In addition, Puerto Rican debt was very popular for a long time among mutual fund managers in the United States because, as we mentioned before, it is exempt from federal, state, and local taxation due to Puerto Rico’s vague political status as a “Commonwealth” of the United States, it is denominated in U.S. dollars, and it always offered somewhat higher yields relative to other municipal bonds.
If a mutual fund manager needed to improve the performance of his funds all he had to do, just like a chef adding a pinch of pepper to a stew, was add a couple million of Puerto Rico debt to his portfolio, and there you have it, fund performance improved essentially overnight.
Politicians in the island, on the other hand, were more than happy to keep borrowing, and to be fair, for decades the borrowed money was put to good use to finance the construction of public schools, hospitals, highways, and other essential infrastructure and public goods.
However, during the last fifteen years or so, most of the money borrowed by issuing long-term debt was used to finance budget deficits, operating expenses, and classic pork-barrel spending. But nobody asked many questions as long as the investment bankers and the rating agencies received their fees, the fund managers got their share of the secret sauce to lift fund performance, and Puerto Rican politicians obtained the money to keep the party going.
Well, the 2008 financial crisis and the Great Recession it triggered put an end to all that. Anxious accountants and jumpy lawyers started poking around and asking some inconvenient questions and, suddenly, over-caffeinated bankers and panicky rating agency analysts were quite unwilling to look the other way.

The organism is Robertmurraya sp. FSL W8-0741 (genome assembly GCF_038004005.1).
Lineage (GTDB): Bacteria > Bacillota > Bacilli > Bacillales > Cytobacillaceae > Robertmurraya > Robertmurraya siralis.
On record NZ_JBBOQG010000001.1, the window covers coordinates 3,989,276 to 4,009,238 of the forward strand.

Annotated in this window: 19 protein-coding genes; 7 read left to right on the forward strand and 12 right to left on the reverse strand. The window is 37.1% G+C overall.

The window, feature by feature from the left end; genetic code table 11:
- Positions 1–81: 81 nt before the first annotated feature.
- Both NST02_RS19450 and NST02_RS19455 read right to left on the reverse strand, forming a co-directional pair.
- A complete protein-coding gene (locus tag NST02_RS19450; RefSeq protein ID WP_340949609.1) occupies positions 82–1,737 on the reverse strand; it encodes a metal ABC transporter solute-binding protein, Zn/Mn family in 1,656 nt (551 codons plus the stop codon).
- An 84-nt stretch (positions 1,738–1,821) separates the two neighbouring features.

Unfortunately, commencing in 2009 the Puerto Rican government, in order to conform with the new conventional wisdom, began implementing a series of austerity-type policies consisting of tax increases and expenditure cuts, pension reforms, and decreasing government employment in order to liberate cash flow to service the public debt, actions that would only exacerbate the island’s long-standing economic weakness. Thus, these policies, in a perverse way, may have decreased Puerto Rico’s short and medium-term capacity to pay its debt by amplifying an already prolonged economic contraction.
The Current Crisis
In June of 2015 the Commonwealth finally admitted that its debt burden was unsustainable, after years of relying on accounting gimmicks, forward refundings, back-loaded “scoop and toss” refinancings, swaps, capitalized interest payments, and other short-term, expensive liquidity fixes.
While it is true that Puerto Rico’s capacity to repay its debt ultimately depends on restoring economic growth in the island, there can be no economic recovery without debt sustainability and that, in turn, is not possible without significantly restructuring at least some of the debt.
Given this situation, we would have expected the governor to propose a set of policies to stimulate the economy at the same time he announced the island’s need to renegotiate the terms of its public debt. Yet, to our surprise, the Garcia Padilla administration embraced a set of IMF-like structural adjustment policies that would only weaken the island’s ability to service its debt.
This decision was inexplicable when we take into account that, in contrast with other jurisdictions that could complement those policies with either a currency devaluation to boost exports or loans from emergency liquidity facilities negotiated with international multilateral institutions, Puerto Rico due to institutional and political constraints, cannot devalue its currency nor does it have access to such emergency liquidity facilities. Therefore, the Puerto Rican government sent the signal that is was willing to put on an IMF policy straitjacket without receiving any of the scant benefits that usually accompany IMF conditionality programs.